Syria: The Trojan Women inserts current events into an ancient Greek tragedy, performed here in Amman, Jordan, in 2013.
Lynn Alleva Lilley Lynn Alleva Lilley

Originally published on Sat August 30, 2014 11:31 pm

The Trojan Women, by Euripides, is a Greek tragedy written 2,500 years ago that war keeps timely.

It's about a group of women who struggle to survive in Troy after the town has been sacked. When one of the women cries out, "Our country, our conquered country, perishes ... O land that reared my children!" it's hard not to hear those words echo today, through Syria, in Iraq and in Ukraine.

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Around the Nation
6:47 am
Sat August 30, 2014

The Abercrombie Logo Loses Its Luxe

Originally published on Sat August 30, 2014 11:33 am

Copyright 2014 NPR. To see more, visit http://www.npr.org/.

Transcript

SCOTT SIMON, HOST:

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Author Interviews
6:47 am
Sat August 30, 2014

If These Shorts Could Talk ... New Book Tells 'Worn Stories'

Ally Lindsay Courtesy of Princeton Architectural Press

Originally published on Thu September 4, 2014 3:00 pm

Clothes may not necessarily make the man, but they sure make memories. In her new book, Worn Stories, Emily Spivack compiles reflections from Rosanne Cash, Piper Kerman, Marcus Samuelsson and others about the meaningful articles of clothing stored in their closets.

"I asked them to look for something that they couldn't part with," she tells NPR's Scott Simon. "Something that held some memory, whether it was something spectacular, momentous, wonderful, unusual that happened to them while they were wearing that piece of clothing."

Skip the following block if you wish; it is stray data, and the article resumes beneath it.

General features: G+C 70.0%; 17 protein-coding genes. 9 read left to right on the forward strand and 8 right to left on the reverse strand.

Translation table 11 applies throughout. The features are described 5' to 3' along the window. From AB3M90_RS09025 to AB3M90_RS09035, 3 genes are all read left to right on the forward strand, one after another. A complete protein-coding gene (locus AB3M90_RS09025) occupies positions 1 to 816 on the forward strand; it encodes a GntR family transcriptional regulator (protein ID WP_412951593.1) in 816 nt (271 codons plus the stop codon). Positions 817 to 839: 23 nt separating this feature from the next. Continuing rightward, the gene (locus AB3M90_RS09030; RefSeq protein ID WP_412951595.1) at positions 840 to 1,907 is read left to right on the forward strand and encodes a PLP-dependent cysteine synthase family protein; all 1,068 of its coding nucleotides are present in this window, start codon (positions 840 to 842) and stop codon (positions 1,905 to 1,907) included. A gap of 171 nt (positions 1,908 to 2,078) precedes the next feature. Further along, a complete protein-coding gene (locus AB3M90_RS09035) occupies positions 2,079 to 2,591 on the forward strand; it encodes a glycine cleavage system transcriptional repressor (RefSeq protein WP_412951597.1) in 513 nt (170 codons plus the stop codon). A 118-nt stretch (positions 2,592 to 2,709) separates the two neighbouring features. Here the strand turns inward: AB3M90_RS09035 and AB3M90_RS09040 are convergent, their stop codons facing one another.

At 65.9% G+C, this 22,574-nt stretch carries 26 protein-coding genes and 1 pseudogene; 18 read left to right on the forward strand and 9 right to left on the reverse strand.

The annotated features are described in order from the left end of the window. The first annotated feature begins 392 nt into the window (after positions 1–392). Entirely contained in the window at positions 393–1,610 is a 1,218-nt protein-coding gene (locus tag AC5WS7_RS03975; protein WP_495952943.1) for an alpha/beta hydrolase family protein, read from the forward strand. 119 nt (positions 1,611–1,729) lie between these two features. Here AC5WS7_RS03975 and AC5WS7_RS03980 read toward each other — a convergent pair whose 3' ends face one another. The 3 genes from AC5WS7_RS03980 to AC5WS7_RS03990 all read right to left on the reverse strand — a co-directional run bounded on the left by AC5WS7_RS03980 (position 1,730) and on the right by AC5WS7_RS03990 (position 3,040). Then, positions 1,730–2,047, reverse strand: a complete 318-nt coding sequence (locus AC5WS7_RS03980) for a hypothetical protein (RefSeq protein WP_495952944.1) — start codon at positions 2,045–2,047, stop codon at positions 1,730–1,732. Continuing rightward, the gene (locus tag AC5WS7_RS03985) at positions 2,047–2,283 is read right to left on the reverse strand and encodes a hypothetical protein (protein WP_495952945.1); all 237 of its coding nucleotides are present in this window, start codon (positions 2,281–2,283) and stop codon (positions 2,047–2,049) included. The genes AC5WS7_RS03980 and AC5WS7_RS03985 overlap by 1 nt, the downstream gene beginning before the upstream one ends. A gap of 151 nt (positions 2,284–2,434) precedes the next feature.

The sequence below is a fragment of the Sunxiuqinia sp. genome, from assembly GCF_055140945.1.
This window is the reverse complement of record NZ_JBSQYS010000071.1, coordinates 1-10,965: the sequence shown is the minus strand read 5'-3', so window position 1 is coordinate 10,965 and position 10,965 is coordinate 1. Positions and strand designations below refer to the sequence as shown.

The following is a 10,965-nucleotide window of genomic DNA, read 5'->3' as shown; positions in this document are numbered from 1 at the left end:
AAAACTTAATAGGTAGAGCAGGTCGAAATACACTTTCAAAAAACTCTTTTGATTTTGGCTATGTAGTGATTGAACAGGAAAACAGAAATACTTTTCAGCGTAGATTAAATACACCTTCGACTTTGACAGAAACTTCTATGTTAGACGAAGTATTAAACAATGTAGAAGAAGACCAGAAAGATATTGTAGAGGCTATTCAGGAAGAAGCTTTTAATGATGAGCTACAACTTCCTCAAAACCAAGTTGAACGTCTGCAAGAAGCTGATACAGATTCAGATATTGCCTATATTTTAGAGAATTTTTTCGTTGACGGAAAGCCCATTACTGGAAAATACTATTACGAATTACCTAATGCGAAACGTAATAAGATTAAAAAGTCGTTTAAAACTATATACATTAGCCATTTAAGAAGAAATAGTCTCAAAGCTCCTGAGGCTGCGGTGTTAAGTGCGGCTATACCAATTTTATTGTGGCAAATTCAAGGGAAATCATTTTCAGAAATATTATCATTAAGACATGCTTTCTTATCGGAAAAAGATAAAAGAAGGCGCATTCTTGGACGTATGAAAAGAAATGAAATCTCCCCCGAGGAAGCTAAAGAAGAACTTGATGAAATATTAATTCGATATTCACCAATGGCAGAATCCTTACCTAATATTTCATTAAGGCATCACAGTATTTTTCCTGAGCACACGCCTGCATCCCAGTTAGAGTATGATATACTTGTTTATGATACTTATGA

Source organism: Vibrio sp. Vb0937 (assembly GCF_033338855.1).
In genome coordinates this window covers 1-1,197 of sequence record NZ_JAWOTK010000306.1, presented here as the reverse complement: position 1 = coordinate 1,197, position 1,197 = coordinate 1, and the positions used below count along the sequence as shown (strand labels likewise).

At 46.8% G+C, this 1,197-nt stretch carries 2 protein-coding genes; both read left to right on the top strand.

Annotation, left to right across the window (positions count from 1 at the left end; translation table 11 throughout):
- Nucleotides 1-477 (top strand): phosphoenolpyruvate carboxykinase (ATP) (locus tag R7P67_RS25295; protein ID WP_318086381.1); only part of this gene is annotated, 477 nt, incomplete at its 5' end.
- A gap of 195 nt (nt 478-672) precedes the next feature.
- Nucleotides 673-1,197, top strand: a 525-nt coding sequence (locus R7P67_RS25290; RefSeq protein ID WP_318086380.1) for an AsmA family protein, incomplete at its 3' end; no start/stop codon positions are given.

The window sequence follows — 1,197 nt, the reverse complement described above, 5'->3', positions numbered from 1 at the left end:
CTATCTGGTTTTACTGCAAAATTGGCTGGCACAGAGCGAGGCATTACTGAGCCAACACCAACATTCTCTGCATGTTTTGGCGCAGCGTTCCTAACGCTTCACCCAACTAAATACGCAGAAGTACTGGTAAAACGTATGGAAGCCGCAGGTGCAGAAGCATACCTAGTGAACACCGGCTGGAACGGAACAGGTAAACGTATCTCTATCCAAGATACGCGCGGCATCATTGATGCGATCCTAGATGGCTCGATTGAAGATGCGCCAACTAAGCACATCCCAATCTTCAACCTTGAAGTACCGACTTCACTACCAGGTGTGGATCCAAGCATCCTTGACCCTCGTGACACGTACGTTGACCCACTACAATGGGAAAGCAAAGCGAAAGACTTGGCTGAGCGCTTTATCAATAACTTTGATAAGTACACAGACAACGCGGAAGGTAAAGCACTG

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Book News & Features
6:03 am
Sat August 30, 2014

Hopscotching To 100: An Appreciation Of Julio Cortázar

An informal monument to Julio Cortázar on the streets of Buenos Aires.
Getty Images

First thing I noticed on the cover was his mouth, which was half open, midlaugh. Next, his teeth; not the best set I'd ever seen. After that, of course, his pronounced unibrow — thick and equally unbecoming. There was the cat, too, posted on the windowsill. Its eyes were dead set on the playful man with the camera and the mouth and the teeth and bushy eyebrow. All this and the words Save Twilight. I thumbed through the little book some and paid for it — cost me about a dollar at the used book shop.

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Author Interviews
4:23 am
Sat August 30, 2014

Hip-Hop In Print: Brooklyn Publisher Looks To 'Reverse Gentrify' Literature

Rapper Prodigy, shown above performing in New York City, published his debut novel, H.N.I.C., in 2013.
Mike Lawrie Getty Images

Originally published on Sat August 30, 2014 11:33 am

At this summer's Calabash International Literary Festival in Jamaica, thousands turned up for readings by big-name authors: Salman Rushdie, Jamaica Kincaid, Zadie Smith and Albert Johnson. Odds are the name Albert Johnson doesn't ring a bell. But if you're a hip-hop fan, you might recognize the author by another name: Prodigy. Off and on for the past 20 years, he's been one half of the acclaimed Queens, N.Y., duo Mobb Deep.

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Wait Wait...Don't Tell Me!
8:33 pm
Fri August 29, 2014

Not My Job: Gov. Deval Patrick Gets Quizzed On Burning Man

Eric Haynes Photo Courtesy of Gov. Deval Patrick's Office

Originally published on Sat August 30, 2014 11:10 am

Deval Patrick was elected governor of the commonwealth of Massachusetts in 2006. He's finishing his second and final term, and he clearly no longer cares because he's agreed to join us to play our quiz.

We've invited him to answer three questions about Burning Man, the annual art festival/hippie magnet taking place in the desert of northern Nevada.

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This Week's Must Read
3:29 pm
Fri August 29, 2014

In An Earthquake, History Fuels One Writer's Anxiety

San Francisco on fire in the aftermath of the 1906 earthquake.
Hulton Archive Getty Images

Originally published on Fri August 29, 2014 7:40 pm

While most of America is thinking burgers and swimming this Labor Day weekend, I can't stop thinking about earthquakes.